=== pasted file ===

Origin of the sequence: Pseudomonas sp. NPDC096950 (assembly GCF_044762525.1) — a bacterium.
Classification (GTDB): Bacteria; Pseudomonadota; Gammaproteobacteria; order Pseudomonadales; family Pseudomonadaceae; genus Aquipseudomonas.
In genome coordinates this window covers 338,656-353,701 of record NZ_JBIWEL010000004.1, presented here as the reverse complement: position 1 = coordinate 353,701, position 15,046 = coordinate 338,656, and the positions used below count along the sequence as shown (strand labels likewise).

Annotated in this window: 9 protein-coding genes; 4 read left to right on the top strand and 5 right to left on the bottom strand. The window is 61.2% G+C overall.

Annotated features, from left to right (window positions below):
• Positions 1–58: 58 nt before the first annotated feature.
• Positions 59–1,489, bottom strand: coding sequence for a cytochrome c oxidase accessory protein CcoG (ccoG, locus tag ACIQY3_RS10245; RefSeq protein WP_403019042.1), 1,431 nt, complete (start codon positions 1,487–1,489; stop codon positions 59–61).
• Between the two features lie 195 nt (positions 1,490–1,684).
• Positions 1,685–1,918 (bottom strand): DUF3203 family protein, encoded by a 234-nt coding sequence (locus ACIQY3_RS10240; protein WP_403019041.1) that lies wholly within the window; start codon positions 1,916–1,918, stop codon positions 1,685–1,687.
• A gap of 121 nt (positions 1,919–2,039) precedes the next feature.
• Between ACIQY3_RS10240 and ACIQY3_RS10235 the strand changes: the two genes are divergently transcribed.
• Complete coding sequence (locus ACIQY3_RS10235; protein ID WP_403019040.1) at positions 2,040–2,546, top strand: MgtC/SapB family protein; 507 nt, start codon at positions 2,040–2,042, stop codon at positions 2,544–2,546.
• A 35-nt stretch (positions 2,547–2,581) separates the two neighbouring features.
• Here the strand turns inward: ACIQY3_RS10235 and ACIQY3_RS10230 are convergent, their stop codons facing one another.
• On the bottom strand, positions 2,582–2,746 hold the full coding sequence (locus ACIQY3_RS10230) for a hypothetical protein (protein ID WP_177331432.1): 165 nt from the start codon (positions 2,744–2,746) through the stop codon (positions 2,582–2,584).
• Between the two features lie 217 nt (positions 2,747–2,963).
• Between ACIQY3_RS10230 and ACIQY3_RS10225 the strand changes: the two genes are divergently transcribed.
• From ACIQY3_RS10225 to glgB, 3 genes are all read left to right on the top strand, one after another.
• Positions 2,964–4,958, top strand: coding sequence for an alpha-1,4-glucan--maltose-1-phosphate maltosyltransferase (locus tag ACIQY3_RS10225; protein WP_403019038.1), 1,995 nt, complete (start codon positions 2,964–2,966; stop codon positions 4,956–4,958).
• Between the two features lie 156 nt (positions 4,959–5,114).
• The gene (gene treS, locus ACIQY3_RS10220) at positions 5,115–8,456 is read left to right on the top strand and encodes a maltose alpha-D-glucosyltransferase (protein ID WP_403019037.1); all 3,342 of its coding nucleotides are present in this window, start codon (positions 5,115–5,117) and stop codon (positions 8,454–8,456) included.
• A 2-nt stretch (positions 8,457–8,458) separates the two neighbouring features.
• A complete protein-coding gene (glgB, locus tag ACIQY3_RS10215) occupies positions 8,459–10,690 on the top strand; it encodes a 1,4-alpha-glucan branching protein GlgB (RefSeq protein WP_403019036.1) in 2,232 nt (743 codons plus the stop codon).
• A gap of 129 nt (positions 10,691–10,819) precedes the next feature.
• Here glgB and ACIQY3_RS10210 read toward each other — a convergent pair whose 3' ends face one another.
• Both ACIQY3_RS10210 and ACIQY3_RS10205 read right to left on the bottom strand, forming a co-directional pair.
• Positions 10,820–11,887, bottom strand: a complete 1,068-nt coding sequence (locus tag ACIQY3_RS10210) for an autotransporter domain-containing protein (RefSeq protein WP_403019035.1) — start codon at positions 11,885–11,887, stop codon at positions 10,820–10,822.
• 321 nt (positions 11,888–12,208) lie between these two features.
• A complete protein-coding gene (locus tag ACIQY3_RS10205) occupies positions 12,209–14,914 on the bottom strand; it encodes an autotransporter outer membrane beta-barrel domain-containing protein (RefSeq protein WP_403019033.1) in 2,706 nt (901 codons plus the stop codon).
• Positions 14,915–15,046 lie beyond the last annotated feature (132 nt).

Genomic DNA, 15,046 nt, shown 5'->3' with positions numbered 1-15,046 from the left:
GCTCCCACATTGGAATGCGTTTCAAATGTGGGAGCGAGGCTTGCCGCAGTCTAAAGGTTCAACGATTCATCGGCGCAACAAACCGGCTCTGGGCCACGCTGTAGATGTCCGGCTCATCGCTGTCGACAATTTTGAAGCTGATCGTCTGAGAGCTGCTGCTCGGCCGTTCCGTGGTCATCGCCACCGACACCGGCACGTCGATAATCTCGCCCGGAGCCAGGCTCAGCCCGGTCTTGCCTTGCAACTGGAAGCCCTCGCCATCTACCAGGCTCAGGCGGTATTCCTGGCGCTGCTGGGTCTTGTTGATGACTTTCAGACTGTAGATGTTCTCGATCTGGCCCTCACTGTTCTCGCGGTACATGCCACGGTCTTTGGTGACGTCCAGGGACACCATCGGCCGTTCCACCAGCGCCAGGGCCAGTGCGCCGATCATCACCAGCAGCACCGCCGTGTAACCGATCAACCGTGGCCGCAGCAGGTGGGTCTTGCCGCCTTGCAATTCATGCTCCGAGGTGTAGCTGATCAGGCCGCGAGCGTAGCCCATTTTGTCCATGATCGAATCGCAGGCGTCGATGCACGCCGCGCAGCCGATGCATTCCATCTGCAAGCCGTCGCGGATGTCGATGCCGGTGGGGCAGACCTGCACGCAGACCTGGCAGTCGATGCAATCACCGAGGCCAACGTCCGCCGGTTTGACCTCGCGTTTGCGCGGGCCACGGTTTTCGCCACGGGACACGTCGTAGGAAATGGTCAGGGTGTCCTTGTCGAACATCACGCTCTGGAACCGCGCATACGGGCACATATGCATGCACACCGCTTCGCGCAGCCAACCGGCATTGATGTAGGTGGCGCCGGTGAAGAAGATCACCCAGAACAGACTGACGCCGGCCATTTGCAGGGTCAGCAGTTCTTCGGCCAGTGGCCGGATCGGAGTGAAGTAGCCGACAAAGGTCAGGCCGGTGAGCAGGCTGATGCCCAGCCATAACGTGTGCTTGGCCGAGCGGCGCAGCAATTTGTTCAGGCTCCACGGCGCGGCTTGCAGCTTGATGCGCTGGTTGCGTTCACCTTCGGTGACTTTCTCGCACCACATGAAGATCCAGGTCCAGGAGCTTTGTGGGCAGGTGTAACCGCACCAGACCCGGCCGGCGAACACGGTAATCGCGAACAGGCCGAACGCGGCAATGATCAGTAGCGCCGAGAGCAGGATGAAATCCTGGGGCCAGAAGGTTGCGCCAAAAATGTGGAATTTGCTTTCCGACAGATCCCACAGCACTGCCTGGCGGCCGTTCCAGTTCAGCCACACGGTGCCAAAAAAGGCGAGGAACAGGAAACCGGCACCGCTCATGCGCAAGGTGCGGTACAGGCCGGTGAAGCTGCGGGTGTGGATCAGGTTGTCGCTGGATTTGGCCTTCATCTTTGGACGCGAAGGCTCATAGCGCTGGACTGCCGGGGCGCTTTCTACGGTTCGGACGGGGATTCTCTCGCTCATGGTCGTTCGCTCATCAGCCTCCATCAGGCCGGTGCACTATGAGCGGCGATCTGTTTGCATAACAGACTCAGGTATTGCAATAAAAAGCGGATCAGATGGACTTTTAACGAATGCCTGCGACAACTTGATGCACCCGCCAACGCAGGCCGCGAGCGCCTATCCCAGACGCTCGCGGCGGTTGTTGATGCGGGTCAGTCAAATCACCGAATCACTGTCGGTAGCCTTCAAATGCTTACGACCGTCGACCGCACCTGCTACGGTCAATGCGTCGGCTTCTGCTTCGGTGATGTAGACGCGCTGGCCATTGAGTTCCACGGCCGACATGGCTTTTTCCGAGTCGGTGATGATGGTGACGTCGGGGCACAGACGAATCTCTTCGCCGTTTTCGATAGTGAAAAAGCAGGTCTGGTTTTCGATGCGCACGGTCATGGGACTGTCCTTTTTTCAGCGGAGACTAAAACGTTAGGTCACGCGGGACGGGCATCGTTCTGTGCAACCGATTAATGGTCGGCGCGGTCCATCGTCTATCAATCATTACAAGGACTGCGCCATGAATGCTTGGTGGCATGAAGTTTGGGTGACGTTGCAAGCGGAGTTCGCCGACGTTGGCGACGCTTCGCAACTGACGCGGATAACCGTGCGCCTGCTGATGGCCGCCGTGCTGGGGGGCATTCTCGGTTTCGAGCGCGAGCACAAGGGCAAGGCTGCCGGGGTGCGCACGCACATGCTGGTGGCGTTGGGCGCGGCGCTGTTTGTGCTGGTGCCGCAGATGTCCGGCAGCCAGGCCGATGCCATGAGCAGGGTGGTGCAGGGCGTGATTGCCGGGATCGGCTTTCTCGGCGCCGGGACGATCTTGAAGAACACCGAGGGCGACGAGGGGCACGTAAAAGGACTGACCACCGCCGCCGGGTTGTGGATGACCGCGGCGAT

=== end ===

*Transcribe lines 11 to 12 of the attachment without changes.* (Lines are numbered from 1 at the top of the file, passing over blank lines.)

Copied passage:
• Between ACIQY3_RS10240 and ACIQY3_RS10235 the strand changes: the two genes are divergently transcribed.
• Complete coding sequence (locus ACIQY3_RS10235; protein ID WP_403019040.1) at positions 2,040–2,546, top strand: MgtC/SapB family protein; 507 nt, start codon at positions 2,040–2,042, stop codon at positions 2,544–2,546.